Reprinted with permission from the CommandFusion blog:
Up until recently, integrators and end users had no choice but to use a dedicated and often proprietary touch panel to control their home automation or control system if they desired a comprehensive control interface.
Since the release of the first iPhone, iPad, and android devices, we have seen an explosion in the number of devices being sold and also in the number of applications released (such as CommandFusion's iViewer 4 ) that allow these devices to be used as the main control interface for control and automation systems.
This in turn, has started one of the great debates – can using tablets and smartphones replace expensive proprietary devices and bring home automation to the masses? Or is it just a recipe for disaster? This three part series looks at why consumer based devices are a great replacement for proprietary devices. For the purpose of this document, we will mostly focus on iOS devices as these are currently more commonly used in the automation industry.
The first and most obvious advantage is the cost of a smartphone or tablet compared to a proprietary control device. A typical dedicated touch screen could cost well over $2,000, while an iPad which is of similar size and capabilities to common touch panels will cost under $500.00. When Android devices are brought into the mix, the cost becomes even lower and in almost all cases functionality is not only on par, but often better than that of proprietary devices.
When dealing with an installation that requires multiple touch devices, this price difference becomes a huge difference in the potential cost of the job.
Complementing the cost factor is that these consumer devices are readily available from a number of different sources without the need for special accreditations or being locked into any single distributor. This means that when a device is broken, becomes faulty or needs to be replaced for any reason, it is much cheaper and more easily replaced than its proprietary counterparts.
According to Nielsen2, almost half (49.7%) of all US residents now own a smart phone. These consumers will more than likely already be familiar with iOS or Android devices. If they do not already use one of these, they will have seen them advertised and being used by others. This will ultimately mean that they are conditioned to the look and operation of these devices. An iPad will be aesthetically pleasing to most consumers, as well as the operation of these devices will be second nature to them. This also rings true for most Android devices.
Device Processing Power
Most proprietary devices have in built processors; however the speed and power of these processors is severely lacking when compared with an iOS and most Android devices. They also have less memory and only small amounts of storage space for GUI files. This results in special programming being required to work around the limitations of the touch panels, while an iOS device can take almost anything an integrator can throw at it. Long lists can be shown all in one infinite scrolling list, there no need to break the list up into multiple pages. With 8gb+ of storage, large GUI files can be stored on the device and media files can even be stored on the local device and streamed to a television, projector or other display device.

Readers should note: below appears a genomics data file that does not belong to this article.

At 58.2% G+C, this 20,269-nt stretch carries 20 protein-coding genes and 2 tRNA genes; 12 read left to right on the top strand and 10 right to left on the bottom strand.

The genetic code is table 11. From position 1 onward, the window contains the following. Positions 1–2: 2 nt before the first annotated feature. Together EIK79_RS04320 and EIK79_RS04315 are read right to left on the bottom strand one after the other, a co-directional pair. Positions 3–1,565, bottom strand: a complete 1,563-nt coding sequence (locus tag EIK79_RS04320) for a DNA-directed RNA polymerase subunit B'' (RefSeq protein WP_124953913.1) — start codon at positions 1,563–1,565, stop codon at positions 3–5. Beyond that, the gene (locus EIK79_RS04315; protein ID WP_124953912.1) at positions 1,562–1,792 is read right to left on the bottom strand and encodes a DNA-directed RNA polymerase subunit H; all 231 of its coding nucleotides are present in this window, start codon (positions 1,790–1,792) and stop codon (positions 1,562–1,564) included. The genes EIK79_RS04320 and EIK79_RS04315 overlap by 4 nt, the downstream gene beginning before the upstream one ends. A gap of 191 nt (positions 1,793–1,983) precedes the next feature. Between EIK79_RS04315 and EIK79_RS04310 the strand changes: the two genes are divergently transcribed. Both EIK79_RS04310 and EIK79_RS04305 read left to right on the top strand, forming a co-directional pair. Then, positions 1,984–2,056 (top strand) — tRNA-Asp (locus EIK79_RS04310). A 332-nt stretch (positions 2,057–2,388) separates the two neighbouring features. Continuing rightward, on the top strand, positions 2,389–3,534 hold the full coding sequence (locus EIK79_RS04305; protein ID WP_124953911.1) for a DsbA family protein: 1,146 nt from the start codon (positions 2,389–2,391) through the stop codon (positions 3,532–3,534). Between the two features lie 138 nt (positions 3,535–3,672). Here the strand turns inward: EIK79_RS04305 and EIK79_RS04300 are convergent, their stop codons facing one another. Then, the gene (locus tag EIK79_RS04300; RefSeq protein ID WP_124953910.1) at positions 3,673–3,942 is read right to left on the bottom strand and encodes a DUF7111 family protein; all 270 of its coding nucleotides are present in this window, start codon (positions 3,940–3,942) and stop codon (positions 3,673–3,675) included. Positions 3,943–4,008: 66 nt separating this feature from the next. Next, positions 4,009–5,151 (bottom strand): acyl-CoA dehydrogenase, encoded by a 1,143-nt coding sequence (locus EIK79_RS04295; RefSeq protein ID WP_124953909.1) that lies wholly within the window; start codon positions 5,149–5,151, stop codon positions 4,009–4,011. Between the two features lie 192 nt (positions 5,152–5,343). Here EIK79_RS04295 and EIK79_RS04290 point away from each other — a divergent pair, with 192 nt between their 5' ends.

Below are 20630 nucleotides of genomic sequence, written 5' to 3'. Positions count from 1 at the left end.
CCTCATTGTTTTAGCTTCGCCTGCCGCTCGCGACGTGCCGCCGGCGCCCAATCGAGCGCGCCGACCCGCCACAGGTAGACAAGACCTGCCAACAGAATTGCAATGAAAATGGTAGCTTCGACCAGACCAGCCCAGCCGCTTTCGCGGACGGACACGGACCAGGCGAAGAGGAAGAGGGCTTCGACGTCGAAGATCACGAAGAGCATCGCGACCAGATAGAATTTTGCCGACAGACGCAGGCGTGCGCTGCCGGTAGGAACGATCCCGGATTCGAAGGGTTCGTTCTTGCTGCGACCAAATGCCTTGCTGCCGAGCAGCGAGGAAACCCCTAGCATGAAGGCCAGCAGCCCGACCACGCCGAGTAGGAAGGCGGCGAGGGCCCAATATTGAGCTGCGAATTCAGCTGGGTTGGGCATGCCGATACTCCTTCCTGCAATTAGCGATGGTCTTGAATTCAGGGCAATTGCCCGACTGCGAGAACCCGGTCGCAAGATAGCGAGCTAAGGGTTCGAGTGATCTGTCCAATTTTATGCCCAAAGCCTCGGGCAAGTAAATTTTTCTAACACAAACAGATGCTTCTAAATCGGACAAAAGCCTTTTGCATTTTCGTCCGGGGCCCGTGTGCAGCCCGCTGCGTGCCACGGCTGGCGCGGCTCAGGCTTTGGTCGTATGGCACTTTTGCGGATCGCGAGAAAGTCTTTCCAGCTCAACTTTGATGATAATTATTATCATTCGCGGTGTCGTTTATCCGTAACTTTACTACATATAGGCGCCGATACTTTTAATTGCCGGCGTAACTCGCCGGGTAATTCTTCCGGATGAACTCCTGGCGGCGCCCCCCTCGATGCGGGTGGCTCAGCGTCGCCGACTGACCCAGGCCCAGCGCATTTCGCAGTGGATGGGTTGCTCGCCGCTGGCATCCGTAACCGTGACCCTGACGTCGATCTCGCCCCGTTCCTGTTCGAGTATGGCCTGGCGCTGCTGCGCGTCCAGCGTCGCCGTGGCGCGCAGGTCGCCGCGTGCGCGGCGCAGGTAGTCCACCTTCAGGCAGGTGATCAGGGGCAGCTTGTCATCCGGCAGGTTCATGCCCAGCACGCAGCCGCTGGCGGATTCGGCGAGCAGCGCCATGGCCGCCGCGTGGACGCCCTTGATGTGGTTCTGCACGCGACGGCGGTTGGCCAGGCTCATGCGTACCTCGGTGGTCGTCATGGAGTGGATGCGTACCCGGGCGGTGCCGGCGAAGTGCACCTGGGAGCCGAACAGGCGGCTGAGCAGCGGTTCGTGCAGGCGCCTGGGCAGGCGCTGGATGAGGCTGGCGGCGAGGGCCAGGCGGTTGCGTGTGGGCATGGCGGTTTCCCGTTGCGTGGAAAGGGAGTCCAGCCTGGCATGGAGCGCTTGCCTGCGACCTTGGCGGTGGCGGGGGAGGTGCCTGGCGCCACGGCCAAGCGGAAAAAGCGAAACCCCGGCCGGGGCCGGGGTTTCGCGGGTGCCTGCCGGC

On top of being more powerful, tablets and smartphones have additional features that can be taken advantage of in home automation systems. The GPS can be used to implement interesting location based features, and the accelerometer and gyro sensors can also be put to imaginative use to allow for display rotation and other specific actions based on user movement. Multi touch is another feature that is not widely included in proprietary devices – this is an extremely powerful feature that allows us to improve human-device interaction through using a different number of fingers to interact with the display.
Add this onto the standard features of most tablets and smart phones, and it makes for a very powerful device.
In many circumstances, the customer will already have a wireless network set up in the house for file and internet sharing. Because devices such as the iPad utilise standard protocols such as Wi-Fi, in most cases this network can be utilized to connect the mobile devices that will control the systems in the premises. This means there is no expensive special cabling required for network connectivity. No additional equipment is required to implement an iPad, iPhone or Android device into the system.
There is always the caveat that the Wi-Fi network must be up to designed and configures correctly or it could cause problems.
Battery life is a big issue when considering wireless devices. Apple devices actually have quite a good battery installed straight out of the factory. Frustrations of dead batteries will be kept to a minimum and because they use Lithium-ion technology, regular charging cycles are not as important and can be charged via a dock whenever the device isn't in use. In contrast to this, there have been some well know battery debacles from some proprietary devices.